Friday, May 12, 2017

Leanin' over the back fence....

Yeah, no echoes of Watergate here....

Tout le monde (which is to say, "America"), knows that the biggest problem in America is political division and partisanship.  So this morning, when NPR interviewed a conservative blogger, they added to the interview clips from "Trump supporters" from around the country.

They sounded just like the people who thought Watergate was a "D.C. story" when Nixon was still in office.  It had nothing to do with them, it was a Beltway concern, it was easily dismissed.  But I don't recall anyone in 1973 being interviewed because they were a "Nixon supporter."  Maybe it was a given; Nixon won every state but Massachusetts in 1972.  Presumably Nixon supporters were as numerous as blades of grass, and stretched from sea to shining sea.

But I don't think so.  I think after an election people stopped being "Nixon supporters" or even "McGovern supporters," and they just returned to being "Americans."  There was still division, between those who were convinced Nixon was in the Watergate scandal up to his eyeballs, and those who were convinced the whole thing was, what did Trump call it?  "A made-up story."  Yeah, that division ran through America in the 1970's, even after Nixon resigned and left office in disgrace.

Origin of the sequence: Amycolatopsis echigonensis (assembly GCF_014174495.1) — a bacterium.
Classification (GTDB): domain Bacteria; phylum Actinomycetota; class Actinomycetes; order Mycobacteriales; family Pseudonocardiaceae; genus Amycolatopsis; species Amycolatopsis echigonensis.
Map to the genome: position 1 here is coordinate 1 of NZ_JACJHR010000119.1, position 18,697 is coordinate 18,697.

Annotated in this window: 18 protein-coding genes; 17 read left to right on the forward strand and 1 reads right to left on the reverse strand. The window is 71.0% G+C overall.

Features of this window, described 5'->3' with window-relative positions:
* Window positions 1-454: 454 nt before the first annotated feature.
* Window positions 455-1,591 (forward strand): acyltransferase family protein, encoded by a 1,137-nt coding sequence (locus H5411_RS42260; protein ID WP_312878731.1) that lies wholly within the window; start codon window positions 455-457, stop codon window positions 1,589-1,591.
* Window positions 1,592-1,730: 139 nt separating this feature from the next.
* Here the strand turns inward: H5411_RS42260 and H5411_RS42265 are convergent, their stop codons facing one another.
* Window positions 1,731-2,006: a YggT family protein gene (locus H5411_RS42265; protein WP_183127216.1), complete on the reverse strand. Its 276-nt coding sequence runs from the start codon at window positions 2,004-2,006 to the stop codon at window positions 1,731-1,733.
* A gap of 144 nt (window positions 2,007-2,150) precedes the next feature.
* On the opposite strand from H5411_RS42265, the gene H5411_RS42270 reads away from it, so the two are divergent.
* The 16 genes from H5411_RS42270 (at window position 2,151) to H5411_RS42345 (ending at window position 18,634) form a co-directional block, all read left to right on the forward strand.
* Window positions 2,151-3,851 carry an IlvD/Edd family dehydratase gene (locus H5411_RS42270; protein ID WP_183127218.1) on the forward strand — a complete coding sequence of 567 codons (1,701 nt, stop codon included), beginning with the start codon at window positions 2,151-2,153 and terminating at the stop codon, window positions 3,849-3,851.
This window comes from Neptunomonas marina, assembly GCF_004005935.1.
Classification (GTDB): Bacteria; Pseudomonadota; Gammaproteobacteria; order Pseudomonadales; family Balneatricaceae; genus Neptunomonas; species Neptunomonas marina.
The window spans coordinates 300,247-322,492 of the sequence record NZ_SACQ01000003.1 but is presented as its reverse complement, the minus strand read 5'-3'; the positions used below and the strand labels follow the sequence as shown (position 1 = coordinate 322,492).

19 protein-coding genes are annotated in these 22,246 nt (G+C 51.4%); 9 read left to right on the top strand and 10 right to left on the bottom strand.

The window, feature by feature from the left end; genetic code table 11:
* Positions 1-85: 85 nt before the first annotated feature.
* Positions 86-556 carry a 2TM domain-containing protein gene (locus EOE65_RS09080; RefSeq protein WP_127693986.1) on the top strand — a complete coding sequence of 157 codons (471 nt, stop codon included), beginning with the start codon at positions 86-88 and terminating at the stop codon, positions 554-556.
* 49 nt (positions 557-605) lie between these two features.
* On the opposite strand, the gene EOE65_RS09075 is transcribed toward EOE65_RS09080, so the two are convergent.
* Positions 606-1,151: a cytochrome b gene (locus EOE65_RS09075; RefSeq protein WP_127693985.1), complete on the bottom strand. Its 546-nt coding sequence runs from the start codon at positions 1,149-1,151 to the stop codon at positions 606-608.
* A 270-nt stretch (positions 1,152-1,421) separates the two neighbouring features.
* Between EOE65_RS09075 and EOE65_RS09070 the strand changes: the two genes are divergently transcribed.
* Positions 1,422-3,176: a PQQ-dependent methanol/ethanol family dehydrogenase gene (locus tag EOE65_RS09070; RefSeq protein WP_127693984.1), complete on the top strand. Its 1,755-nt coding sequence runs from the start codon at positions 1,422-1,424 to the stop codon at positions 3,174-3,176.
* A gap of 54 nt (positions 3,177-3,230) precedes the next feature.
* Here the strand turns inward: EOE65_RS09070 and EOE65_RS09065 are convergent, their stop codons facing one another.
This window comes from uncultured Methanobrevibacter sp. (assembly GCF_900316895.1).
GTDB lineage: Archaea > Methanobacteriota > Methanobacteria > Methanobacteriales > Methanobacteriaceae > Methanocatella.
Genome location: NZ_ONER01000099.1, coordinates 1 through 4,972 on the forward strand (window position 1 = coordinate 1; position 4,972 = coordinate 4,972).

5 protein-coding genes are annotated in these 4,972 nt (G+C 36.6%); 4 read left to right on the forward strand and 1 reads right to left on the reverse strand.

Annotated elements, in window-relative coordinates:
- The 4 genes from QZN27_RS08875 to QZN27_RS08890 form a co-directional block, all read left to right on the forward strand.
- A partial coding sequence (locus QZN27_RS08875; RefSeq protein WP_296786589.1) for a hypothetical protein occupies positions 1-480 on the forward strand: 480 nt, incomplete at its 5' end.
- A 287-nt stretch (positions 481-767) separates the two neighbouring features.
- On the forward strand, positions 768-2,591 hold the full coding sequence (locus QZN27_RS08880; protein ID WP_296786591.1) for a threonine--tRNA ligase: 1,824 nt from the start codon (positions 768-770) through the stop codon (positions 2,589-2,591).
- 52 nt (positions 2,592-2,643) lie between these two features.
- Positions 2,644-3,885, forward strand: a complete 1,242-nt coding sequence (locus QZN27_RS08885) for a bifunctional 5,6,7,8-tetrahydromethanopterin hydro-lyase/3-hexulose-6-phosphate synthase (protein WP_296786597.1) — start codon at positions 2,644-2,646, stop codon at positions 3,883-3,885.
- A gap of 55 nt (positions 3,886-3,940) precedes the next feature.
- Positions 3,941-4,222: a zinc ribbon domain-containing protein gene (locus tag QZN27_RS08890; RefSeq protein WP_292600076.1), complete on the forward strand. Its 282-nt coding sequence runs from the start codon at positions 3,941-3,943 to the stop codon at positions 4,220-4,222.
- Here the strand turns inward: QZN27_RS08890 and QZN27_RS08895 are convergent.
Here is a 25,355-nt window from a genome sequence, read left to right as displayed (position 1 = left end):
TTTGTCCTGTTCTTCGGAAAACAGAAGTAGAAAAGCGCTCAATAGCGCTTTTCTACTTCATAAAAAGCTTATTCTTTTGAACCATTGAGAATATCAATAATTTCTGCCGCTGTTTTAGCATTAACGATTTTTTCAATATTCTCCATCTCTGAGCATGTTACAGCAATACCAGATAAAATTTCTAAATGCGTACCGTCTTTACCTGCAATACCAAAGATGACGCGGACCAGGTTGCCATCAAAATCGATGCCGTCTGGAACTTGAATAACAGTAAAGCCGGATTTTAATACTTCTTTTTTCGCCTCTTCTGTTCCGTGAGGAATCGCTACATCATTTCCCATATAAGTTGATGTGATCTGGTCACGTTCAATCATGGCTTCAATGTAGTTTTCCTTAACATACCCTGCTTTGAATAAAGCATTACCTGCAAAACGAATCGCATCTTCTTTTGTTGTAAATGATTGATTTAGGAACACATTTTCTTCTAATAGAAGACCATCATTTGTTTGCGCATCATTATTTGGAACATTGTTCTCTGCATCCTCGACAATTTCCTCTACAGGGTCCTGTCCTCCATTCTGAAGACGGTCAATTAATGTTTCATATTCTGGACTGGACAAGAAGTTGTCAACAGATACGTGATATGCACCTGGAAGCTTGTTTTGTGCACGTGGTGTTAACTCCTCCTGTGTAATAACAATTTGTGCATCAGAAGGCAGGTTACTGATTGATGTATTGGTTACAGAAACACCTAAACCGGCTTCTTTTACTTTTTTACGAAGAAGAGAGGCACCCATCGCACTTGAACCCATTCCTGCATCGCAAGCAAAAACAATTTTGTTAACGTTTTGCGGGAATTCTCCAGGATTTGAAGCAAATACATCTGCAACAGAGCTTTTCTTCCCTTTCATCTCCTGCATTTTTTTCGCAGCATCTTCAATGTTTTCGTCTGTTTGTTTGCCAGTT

But now we worry about "partisanship" and "divisions in America," and yet our default setting is to find "supporters" of the President, because they alone matter.  Although I'm hard pressed to remember any "supporters of Barack Obama" being interviewed as subjects of concern for critiques of our immediate past president.  Maybe it only matters when the President is suspected of serious breaches of law and proprieties associated with the office ("You can't fire the person investigating you!").  Still, the question lingers:  who cares what "Trump supporters" think?  If every legal question (and there are serious questions of obstruction of justice here, not to mention interference in U.S elections) is simply reducible to a political question ("What do the President's supporters think?"), then is it any wonder we are divided by partisan politics?

At least according to our national narrative as conduced by the media.  Of course, the media are only asking questions, right?  They aren't responsible for what people talk about.  They're just the gossips that pass on what 'some people are saying'.



  1. Npr - the crown jewel of bothSiderism. Why are you surprised?

  2. I'm not. But the election is over: why does anyone care what Trump supporters think? Yet that's the constant meme on the internet: it only matters if it changes the minds of Trump supporters.

    But why is that?